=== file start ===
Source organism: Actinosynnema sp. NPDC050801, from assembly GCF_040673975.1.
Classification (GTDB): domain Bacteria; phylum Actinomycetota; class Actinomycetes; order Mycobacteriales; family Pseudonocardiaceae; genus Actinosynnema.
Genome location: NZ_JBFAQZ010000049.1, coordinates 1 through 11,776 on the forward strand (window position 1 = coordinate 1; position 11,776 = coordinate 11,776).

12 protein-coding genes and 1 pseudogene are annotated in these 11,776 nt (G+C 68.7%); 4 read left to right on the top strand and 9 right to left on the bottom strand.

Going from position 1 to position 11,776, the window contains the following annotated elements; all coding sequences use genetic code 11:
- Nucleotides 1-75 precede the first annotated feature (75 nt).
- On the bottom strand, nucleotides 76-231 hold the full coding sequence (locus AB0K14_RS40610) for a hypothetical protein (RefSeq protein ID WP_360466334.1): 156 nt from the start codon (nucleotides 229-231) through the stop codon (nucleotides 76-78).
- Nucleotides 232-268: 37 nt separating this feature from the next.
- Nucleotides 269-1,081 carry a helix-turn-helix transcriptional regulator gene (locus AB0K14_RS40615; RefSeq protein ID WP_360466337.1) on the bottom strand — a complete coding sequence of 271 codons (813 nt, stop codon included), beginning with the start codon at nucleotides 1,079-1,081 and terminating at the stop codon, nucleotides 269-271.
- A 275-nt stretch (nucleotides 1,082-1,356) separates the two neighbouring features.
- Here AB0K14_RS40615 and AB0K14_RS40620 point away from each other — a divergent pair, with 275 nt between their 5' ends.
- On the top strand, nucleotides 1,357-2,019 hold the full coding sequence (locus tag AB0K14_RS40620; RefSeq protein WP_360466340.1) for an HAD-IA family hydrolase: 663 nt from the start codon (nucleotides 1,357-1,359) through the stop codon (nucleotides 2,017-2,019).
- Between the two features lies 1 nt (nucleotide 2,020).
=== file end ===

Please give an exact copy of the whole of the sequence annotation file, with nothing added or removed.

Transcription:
Source organism: Actinosynnema sp. NPDC050801, from assembly GCF_040673975.1.
Classification (GTDB): domain Bacteria; phylum Actinomycetota; class Actinomycetes; order Mycobacteriales; family Pseudonocardiaceae; genus Actinosynnema.
Genome location: NZ_JBFAQZ010000049.1, coordinates 1 through 11,776 on the forward strand (window position 1 = coordinate 1; position 11,776 = coordinate 11,776).

12 protein-coding genes and 1 pseudogene are annotated in these 11,776 nt (G+C 68.7%); 4 read left to right on the top strand and 9 right to left on the bottom strand.

Going from position 1 to position 11,776, the window contains the following annotated elements; all coding sequences use genetic code 11:
- Nucleotides 1-75 precede the first annotated feature (75 nt).
- On the bottom strand, nucleotides 76-231 hold the full coding sequence (locus AB0K14_RS40610) for a hypothetical protein (RefSeq protein ID WP_360466334.1): 156 nt from the start codon (nucleotides 229-231) through the stop codon (nucleotides 76-78).
- Nucleotides 232-268: 37 nt separating this feature from the next.
- Nucleotides 269-1,081 carry a helix-turn-helix transcriptional regulator gene (locus AB0K14_RS40615; RefSeq protein ID WP_360466337.1) on the bottom strand — a complete coding sequence of 271 codons (813 nt, stop codon included), beginning with the start codon at nucleotides 1,079-1,081 and terminating at the stop codon, nucleotides 269-271.
- A 275-nt stretch (nucleotides 1,082-1,356) separates the two neighbouring features.
- Here AB0K14_RS40615 and AB0K14_RS40620 point away from each other — a divergent pair, with 275 nt between their 5' ends.
- On the top strand, nucleotides 1,357-2,019 hold the full coding sequence (locus tag AB0K14_RS40620; RefSeq protein WP_360466340.1) for an HAD-IA family hydrolase: 663 nt from the start codon (nucleotides 1,357-1,359) through the stop codon (nucleotides 2,017-2,019).
- Between the two features lies 1 nt (nucleotide 2,020).